Final Project Progress: CODE / by Maya Pruitt

Starting to code things was the scariest part. I always feel like I conceptually understand how my ideas can translate to code and algorithms, but I have a hard time feeling comfortable executing it. Breaking down my concept into tiny interactions really helped me move past this uncomfortable feeling.

I started by making my category buttons (overlaying a different image onto of an existing one) using preexisting DOM elements.

category_buttonTest.gif

Next, I thought about rollovers. How can I make the sketch change with mouse position. I found it a bit intimidating to add to my sketch, so I took a step back and made generic rollovers based on stuff we had done in class.

Generic rollover 1: mouse changes the background to black or white based on x position.

Generic rollover 1: mouse changes the background to black or white based on x position.

Generic rollover 2: Making the computer aware that the mouse is positioned over the circle.

Generic rollover 2: Making the computer aware that the mouse is positioned over the circle.

Adding the rollover concepts to my sketch. I created an invisible circle over the bowl in the drawing to create a boundary.

Mouse is aware of when it is positioned over the bowl.

Mouse is aware of when it is positioned over the bowl.

Although I had successfully made the mouse aware of its position over the bowl, I wanted this to be category specific, i.e. have the console only print that the “mouse is over bowl” when it is in the artistic decisions category and no other time. I got a bit stuck with this, so I decided to try making my own buttons until inspiration struck.

Since I couldn’t figure out how to change the aesthetic of the DOM buttons, I created my own, using mousePressed().

created_buttons_badrollover.gif

To tackle the global rollover problem, I realized I needed to make the computer aware of what image it is effecting. I thought about using states. After each click, the computer is in a different state. Rollover should only be active when only in the correct state.

states_test.gif

I was able to get the rollover to cause the text to appear, but it lingered. I wanted to have the text only display when the mouse is over a certain part. The rollover is symbolic in a sense. I want it to emulate that thoughts are fleeting. These snippets only happened in the moment and only because of the technology are we able to hold onto them. It takes away from this if the text persists.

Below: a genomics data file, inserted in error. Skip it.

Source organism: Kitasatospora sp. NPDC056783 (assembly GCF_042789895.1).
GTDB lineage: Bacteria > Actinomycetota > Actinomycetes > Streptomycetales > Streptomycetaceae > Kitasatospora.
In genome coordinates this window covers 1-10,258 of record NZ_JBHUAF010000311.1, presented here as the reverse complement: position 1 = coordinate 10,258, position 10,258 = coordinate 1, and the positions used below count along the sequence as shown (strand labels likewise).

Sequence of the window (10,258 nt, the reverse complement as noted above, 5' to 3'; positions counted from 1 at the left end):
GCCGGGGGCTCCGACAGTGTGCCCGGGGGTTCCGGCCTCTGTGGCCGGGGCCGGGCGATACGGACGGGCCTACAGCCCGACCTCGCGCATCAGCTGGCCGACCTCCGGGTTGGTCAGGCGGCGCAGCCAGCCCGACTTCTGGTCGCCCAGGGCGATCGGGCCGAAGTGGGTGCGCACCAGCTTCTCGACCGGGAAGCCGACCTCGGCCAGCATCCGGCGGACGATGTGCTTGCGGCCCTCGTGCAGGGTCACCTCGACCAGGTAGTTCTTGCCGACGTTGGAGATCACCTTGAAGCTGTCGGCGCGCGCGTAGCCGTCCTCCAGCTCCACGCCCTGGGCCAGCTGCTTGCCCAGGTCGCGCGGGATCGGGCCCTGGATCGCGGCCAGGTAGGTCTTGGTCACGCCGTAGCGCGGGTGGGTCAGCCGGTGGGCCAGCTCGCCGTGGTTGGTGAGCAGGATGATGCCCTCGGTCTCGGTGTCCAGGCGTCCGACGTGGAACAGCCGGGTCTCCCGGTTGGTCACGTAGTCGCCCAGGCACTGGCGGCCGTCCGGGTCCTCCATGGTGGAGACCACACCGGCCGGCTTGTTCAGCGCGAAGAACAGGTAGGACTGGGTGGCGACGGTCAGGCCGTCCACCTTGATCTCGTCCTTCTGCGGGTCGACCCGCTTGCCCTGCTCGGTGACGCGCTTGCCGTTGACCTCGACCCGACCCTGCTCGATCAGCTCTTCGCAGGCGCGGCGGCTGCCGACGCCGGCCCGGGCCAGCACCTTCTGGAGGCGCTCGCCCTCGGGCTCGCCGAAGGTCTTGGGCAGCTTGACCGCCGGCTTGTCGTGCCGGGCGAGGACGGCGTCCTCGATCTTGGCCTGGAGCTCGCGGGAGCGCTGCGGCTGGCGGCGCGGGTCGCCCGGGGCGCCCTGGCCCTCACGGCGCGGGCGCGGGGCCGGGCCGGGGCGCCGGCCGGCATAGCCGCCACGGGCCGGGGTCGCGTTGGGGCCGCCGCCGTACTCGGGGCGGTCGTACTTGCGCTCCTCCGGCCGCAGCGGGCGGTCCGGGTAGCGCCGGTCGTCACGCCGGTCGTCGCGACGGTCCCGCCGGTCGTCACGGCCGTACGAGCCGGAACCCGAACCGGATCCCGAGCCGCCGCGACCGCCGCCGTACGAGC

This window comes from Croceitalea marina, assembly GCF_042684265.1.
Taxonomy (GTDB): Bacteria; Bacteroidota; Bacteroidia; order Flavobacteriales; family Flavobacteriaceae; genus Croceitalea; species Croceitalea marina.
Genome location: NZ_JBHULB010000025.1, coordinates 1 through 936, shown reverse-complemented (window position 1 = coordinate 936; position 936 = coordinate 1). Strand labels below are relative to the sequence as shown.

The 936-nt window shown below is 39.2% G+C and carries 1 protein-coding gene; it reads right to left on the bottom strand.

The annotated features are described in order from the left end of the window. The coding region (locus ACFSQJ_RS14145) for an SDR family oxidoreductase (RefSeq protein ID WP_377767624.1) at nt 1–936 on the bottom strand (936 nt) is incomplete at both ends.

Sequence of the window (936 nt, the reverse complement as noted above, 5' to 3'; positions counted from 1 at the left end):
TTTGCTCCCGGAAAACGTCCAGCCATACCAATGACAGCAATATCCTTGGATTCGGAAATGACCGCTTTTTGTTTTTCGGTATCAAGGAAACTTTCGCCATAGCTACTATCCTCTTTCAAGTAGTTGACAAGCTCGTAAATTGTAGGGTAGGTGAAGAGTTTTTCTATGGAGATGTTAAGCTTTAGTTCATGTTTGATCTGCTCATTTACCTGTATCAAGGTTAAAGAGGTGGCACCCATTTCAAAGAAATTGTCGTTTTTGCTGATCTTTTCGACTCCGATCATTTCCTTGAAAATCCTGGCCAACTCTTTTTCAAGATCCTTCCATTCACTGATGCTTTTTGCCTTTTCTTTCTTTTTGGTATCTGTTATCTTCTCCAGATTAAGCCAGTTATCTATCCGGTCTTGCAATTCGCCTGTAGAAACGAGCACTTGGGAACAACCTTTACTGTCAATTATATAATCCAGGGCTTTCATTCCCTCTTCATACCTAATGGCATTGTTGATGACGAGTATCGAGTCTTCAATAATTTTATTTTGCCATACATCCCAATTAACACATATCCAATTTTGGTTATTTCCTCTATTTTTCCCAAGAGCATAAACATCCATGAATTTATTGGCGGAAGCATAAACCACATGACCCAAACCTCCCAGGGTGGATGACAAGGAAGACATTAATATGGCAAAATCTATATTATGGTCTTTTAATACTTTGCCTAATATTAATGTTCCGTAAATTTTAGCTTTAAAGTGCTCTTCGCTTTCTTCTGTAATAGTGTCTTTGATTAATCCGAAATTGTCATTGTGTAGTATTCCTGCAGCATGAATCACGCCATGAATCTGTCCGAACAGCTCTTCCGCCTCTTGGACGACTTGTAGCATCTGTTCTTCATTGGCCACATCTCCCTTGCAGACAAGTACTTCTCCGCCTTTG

To solve this issue, I had to create an initial state to be the default image (the drawing without color overlay) as well as a new function that I called reload(). This function refreshes the default image and buttons. This needs to occur over and over again in the draw function or the text will remain on the screen because it was only called once. An unintended and happy result is that the text looks much clearer too.

states&text2.gif

Link to sketch with all working parts thus far.

With all of these main interactions coded out, now it’s time to perfect it aesthetically and build it out!

There is so much more to be done on this project. The data presented is only a mere fraction of the information collected, and aesthetically, I have better ideas (make it bigger, text more readable, better colors, show video….I could go on forever). However, I really wanted to focus on functionality and get all the pieces up and running and working together. I used the principles of mouseOver and mouseClick functions as a basis for the UI. The exciting thing was learning how to take my vision and actually create it in code. Moving forward I hope to optimize the code, generalize it, and make the project scalable.